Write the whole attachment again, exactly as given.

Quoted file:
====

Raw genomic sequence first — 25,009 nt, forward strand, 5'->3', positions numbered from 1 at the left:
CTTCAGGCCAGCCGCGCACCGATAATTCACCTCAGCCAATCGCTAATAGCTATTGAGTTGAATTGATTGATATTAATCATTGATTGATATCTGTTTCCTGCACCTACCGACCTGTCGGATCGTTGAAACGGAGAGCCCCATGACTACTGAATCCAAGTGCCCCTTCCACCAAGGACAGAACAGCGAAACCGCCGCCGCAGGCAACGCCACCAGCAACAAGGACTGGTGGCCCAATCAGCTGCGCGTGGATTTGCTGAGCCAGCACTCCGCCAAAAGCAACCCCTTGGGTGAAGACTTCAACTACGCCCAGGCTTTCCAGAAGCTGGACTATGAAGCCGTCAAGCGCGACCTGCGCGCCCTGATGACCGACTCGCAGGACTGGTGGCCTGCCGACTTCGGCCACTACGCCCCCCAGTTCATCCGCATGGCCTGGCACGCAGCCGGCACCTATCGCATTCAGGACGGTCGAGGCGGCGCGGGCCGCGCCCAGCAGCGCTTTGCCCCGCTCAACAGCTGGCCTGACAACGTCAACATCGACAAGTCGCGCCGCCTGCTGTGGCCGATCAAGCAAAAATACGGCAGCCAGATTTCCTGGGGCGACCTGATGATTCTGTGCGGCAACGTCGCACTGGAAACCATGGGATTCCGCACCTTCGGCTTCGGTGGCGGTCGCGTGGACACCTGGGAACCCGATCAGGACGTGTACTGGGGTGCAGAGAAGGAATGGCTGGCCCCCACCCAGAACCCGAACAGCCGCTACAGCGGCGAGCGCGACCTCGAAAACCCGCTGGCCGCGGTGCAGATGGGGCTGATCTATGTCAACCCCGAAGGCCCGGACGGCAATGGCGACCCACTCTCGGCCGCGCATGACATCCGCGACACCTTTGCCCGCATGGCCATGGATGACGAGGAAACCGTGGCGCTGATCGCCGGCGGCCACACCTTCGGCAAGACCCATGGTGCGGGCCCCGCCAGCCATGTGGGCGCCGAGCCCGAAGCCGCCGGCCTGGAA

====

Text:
Raw genomic sequence first — 25,009 nt, forward strand, 5'->3', positions numbered from 1 at the left:
CTTCAGGCCAGCCGCGCACCGATAATTCACCTCAGCCAATCGCTAATAGCTATTGAGTTGAATTGATTGATATTAATCATTGATTGATATCTGTTTCCTGCACCTACCGACCTGTCGGATCGTTGAAACGGAGAGCCCCATGACTACTGAATCCAAGTGCCCCTTCCACCAAGGACAGAACAGCGAAACCGCCGCCGCAGGCAACGCCACCAGCAACAAGGACTGGTGGCCCAATCAGCTGCGCGTGGATTTGCTGAGCCAGCACTCCGCCAAAAGCAACCCCTTGGGTGAAGACTTCAACTACGCCCAGGCTTTCCAGAAGCTGGACTATGAAGCCGTCAAGCGCGACCTGCGCGCCCTGATGACCGACTCGCAGGACTGGTGGCCTGCCGACTTCGGCCACTACGCCCCCCAGTTCATCCGCATGGCCTGGCACGCAGCCGGCACCTATCGCATTCAGGACGGTCGAGGCGGCGCGGGCCGCGCCCAGCAGCGCTTTGCCCCGCTCAACAGCTGGCCTGACAACGTCAACATCGACAAGTCGCGCCGCCTGCTGTGGCCGATCAAGCAAAAATACGGCAGCCAGATTTCCTGGGGCGACCTGATGATTCTGTGCGGCAACGTCGCACTGGAAACCATGGGATTCCGCACCTTCGGCTTCGGTGGCGGTCGCGTGGACACCTGGGAACCCGATCAGGACGTGTACTGGGGTGCAGAGAAGGAATGGCTGGCCCCCACCCAGAACCCGAACAGCCGCTACAGCGGCGAGCGCGACCTCGAAAACCCGCTGGCCGCGGTGCAGATGGGGCTGATCTATGTCAACCCCGAAGGCCCGGACGGCAATGGCGACCCACTCTCGGCCGCGCATGACATCCGCGACACCTTTGCCCGCATGGCCATGGATGACGAGGAAACCGTGGCGCTGATCGCCGGCGGCCACACCTTCGGCAAGACCCATGGTGCGGGCCCCGCCAGCCATGTGGGCGCCGAGCCCGAAGCCGCCGGCCTGGAA